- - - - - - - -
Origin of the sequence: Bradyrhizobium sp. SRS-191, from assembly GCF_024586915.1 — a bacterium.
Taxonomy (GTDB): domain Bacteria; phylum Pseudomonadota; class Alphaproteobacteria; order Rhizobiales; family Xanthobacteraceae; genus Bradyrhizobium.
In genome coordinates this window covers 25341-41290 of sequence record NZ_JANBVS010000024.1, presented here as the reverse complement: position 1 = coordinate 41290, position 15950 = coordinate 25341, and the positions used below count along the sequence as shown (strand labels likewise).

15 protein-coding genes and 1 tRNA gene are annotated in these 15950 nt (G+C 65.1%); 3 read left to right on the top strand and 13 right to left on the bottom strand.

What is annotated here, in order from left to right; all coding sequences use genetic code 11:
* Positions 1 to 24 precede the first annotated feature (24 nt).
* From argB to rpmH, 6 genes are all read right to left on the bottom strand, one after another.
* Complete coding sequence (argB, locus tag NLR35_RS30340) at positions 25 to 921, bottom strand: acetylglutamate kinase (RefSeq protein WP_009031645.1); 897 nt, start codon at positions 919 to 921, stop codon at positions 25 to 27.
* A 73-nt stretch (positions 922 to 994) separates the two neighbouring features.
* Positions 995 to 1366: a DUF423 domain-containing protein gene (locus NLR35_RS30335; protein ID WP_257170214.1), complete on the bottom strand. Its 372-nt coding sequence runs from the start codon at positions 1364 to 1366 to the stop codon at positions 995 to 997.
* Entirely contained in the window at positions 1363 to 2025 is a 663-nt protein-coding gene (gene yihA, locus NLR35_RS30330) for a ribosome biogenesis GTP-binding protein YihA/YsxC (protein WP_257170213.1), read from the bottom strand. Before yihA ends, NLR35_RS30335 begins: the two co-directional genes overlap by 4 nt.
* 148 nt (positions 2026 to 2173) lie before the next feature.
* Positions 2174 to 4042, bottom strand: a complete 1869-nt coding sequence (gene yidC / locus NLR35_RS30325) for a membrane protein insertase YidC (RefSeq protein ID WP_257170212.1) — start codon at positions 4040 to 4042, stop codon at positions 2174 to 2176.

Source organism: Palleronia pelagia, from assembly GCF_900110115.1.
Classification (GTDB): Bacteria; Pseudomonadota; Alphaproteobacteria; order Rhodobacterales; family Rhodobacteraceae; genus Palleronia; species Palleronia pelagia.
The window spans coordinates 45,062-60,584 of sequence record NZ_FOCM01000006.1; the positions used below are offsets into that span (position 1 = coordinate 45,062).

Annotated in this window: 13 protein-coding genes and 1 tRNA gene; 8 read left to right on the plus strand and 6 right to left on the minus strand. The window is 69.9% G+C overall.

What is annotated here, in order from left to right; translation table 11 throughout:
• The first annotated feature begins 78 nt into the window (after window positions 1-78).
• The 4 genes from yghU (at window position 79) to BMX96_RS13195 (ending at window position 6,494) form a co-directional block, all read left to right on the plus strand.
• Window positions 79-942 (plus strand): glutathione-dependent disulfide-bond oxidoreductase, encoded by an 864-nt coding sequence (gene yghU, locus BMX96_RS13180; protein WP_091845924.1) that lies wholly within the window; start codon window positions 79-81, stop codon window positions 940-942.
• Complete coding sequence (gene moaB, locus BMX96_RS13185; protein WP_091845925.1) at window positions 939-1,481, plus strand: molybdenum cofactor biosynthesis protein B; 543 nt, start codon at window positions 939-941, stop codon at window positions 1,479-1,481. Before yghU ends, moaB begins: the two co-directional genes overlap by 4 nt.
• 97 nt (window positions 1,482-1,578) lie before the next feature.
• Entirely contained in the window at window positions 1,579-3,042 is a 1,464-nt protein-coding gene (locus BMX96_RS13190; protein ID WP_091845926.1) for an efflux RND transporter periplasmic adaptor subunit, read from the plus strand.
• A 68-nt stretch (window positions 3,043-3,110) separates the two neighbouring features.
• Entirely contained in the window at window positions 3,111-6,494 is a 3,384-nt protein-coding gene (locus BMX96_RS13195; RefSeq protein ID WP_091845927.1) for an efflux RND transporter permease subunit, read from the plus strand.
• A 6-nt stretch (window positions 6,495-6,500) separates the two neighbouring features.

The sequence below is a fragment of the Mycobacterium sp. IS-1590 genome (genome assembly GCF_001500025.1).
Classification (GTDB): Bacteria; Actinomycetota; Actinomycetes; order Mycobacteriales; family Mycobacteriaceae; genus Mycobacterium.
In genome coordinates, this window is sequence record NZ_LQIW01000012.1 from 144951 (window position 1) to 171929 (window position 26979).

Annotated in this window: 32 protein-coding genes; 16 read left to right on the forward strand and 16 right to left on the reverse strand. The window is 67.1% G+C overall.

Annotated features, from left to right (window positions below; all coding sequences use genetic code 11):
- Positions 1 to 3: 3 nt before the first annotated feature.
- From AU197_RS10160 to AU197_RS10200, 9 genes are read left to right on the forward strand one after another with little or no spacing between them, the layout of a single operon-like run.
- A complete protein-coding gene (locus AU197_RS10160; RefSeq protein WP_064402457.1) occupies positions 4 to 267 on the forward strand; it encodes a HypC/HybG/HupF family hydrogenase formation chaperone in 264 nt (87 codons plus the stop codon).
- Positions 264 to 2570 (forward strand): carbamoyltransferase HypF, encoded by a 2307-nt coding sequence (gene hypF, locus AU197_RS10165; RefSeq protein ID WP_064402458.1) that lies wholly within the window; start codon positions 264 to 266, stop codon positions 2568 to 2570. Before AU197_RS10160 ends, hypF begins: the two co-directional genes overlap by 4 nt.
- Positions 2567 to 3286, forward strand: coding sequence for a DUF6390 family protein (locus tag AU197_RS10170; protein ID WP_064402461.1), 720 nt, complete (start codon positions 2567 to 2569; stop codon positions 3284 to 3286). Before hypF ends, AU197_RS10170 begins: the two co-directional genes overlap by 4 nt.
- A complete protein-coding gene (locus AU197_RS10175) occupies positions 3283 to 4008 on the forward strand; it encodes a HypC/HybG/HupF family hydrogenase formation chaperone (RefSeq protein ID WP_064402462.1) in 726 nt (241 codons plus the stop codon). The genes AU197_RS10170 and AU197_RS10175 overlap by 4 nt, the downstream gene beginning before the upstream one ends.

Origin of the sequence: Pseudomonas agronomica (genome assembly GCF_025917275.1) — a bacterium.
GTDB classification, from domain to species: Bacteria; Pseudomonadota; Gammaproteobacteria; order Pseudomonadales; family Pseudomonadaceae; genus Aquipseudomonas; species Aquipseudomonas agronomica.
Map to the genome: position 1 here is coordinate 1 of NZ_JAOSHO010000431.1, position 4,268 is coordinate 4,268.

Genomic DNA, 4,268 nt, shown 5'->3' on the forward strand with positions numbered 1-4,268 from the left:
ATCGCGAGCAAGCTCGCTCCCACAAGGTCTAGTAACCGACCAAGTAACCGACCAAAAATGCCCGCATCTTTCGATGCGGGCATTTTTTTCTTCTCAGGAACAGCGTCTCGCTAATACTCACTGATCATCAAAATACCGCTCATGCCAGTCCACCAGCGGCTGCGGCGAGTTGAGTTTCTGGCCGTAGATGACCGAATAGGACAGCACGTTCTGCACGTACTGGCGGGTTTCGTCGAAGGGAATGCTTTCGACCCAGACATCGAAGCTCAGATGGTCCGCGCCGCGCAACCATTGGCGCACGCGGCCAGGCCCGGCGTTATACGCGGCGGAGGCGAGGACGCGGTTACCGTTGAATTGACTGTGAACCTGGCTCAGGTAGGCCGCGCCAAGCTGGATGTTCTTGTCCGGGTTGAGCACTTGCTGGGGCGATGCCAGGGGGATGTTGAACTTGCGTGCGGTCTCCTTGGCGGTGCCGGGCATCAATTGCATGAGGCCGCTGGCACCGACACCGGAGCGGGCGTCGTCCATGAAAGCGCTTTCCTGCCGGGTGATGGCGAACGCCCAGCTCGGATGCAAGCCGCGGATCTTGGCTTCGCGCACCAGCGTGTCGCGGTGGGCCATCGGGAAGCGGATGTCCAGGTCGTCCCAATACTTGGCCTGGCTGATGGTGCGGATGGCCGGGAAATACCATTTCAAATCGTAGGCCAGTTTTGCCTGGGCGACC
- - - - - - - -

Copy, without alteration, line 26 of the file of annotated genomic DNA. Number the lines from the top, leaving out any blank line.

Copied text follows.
• Entirely contained in the window at window positions 3,111-6,494 is a 3,384-nt protein-coding gene (locus BMX96_RS13195; RefSeq protein ID WP_091845927.1) for an efflux RND transporter permease subunit, read from the plus strand.